Lester B. Lave and Gilbert S. Omenn in "The Clean Air Law Doesn't Work" (op-ed, Nov. 29) and in their recent study, "Clearing the Air: Reforming the Clean Air Act," argue that the Clean Air Act has not been effective in reducing air pollution. To hear them tell the story, one might believe that the Clean Air Act is seriously off course or in danger of foundering.

We take exception to this conclusion. The truth is that the air is significantly cleaner today than it was in 1970, and vastly cleaner than it would have been without the law. The Clean Air Act has worked remarkably well. Now we must improve it over the next 10 years.

Two examples of progress refute Lave and Omenn's indictment of the law.

First, they claim that progress in cleaning up our air is a "myth," sustained "through the 'good luck' of a limping economy and continuing substitution of oil and natural gas for coal."

In fact, from 1970 to 1980, electricity generated using oil and coal increased by more than 50 percent--hardly evidence of a "limping economy." At the same time, sulfur dioxide emissions from these plants remained about level. And in the West, where smelters are the major source of sulfur dioxide, we've done even better. The percentage of sulfur removed from all smelters has risen steadily--from 15.7 percent in 1972 to 50.6 percent in 1980.

Sulfur dioxide emissions cause heart and lung disease, reduced visibility and acid rain. They account for an estimated 50,000 deaths and billions of dollars in damages each year in this country. Reduced sulfur emissions are no "myth"; they are one of the Clean Air Act's success stories.

Second, Lave and Omenn charge that the law has been ineffective in reducing automobile pollution because Congress wrote the emission standards, rather than delegating the authority to set standards to the Environmental Protection Agency.

Yet today's cars produce about 80 percent less carbon monoxide than cars did before the Clean Air Act. As a result, carbon monoxide pollution in the United States--virtually all of which is generated by cars and trucks--has dropped significantly, despite increases in both the number of vehicles on the road and the number of miles they traveled. There have been similarly significant reductions in other automobile emissions. That has been one of the great achievements of the Clean Air Act. It came because Congress took responsibility, instead of leaving it to the bureaucracy.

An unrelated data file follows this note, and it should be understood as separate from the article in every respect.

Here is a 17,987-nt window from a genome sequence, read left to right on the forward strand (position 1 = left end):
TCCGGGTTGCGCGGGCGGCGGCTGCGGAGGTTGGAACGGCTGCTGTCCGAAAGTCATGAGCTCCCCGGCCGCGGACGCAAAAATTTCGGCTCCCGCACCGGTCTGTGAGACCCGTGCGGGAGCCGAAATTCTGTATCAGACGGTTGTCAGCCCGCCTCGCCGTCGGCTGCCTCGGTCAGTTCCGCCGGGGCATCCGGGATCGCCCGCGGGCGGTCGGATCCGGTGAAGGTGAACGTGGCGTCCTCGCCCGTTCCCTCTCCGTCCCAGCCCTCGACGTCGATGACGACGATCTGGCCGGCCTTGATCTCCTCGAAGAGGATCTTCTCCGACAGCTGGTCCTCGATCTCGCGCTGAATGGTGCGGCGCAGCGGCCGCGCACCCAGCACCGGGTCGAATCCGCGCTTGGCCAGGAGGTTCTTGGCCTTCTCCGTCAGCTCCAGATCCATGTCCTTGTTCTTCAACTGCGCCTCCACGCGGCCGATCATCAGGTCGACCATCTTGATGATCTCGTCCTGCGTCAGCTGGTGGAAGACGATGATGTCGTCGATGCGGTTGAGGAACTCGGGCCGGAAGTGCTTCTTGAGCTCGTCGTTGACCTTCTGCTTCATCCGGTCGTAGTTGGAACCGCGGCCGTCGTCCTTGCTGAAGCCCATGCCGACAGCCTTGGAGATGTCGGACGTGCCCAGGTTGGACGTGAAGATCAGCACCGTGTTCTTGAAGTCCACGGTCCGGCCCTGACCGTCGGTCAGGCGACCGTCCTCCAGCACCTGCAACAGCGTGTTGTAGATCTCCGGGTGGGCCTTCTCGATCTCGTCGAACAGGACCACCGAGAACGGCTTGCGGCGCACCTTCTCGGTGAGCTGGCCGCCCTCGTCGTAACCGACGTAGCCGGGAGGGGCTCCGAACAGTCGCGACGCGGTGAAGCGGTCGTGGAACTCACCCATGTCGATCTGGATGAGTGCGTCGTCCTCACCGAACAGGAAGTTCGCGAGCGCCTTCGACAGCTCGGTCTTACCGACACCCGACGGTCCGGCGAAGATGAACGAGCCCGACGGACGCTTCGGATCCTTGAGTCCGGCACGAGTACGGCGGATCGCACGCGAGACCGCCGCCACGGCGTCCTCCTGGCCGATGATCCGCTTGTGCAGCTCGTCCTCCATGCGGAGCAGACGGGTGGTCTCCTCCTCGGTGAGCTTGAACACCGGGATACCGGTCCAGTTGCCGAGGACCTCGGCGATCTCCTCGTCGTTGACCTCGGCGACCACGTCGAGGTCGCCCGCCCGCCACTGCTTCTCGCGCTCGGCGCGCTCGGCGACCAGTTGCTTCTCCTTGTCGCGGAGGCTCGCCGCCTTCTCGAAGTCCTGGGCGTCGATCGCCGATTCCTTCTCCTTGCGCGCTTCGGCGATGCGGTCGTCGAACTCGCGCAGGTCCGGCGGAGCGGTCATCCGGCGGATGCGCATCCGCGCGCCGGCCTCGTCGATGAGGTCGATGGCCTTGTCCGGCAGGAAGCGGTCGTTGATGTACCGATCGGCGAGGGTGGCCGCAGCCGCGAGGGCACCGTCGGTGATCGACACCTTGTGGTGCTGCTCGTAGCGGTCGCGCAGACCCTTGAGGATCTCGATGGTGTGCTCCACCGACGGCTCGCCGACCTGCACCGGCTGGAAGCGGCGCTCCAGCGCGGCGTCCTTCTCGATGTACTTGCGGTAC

It is true, as Lave and Omenn point out, that many cars officially meeting the standard set in the law actually produce much higher levels of pollution. Yet, instead of seeing this discrepancy as a good argument for keeping auto inspection and maintenance programs in the law, they view it as grounds for ending those programs. They're wrong. Even if the inspection and maintenance programs required by the Clean Air Act in areas with dirty air catch only catastrophic emissions control failures, they can have real value for keeping our air clean.

Lave and Omenn cap their criticism of the Clean Air Act with the assertion that "environmental goals can no longer be pursued in isolation from other national goals." We agree. In drafting the Clean Air Act, Congress balanced environmental goals and other goals. For example, in setting emission standards for cars, Congress balanced tighter controls and fuel efficiency. Today, as a result, our cars pollute less and get better gas mileage. As the president of General Motors said in unveiling GM's 1981 cars, that company has been able "to reduce emissions to their lowest level ever, while simultaneously recording the highest average fuel economy in GM's history."

Another example: Congress explicitly required the EPA and state agencies to consider the costs of pollution controls when they set emission standards for new plants and factories. And when companies use innovative or more energy-efficient technology, they can be exempted from generic emissions requirements.

Lave and Omenn are correct on several key points. We agree, for example, with their recent study, "Clearing the Air," which states that "environmental policy has been the whipping boy for other social ills....In fact, environmental policy is little more than an irritant in the larger social context of an economy that has been plagued by inflation and slow growth."

It is also true that the Clean Air Act has not concentrated enough on cleaning up existing plants and factories. Strengthening the act in this respect would have great impact in industrial regions where air quality still falls below national health standards.

Such change will be difficult, but it is necessary if pollution control is to be relevant in the 1980s and 1990s. We must preserve--even strengthen--effective programs; streamline--even eliminate-- those that are unduly burdensome; and address new problems discovered since the Clean Air Act was last amended.

Keeping that in mind should clear the air considerably as we work toward reauthorizing the Clean Air Act. Our rewrite of this legislation can be a model of sound government reform.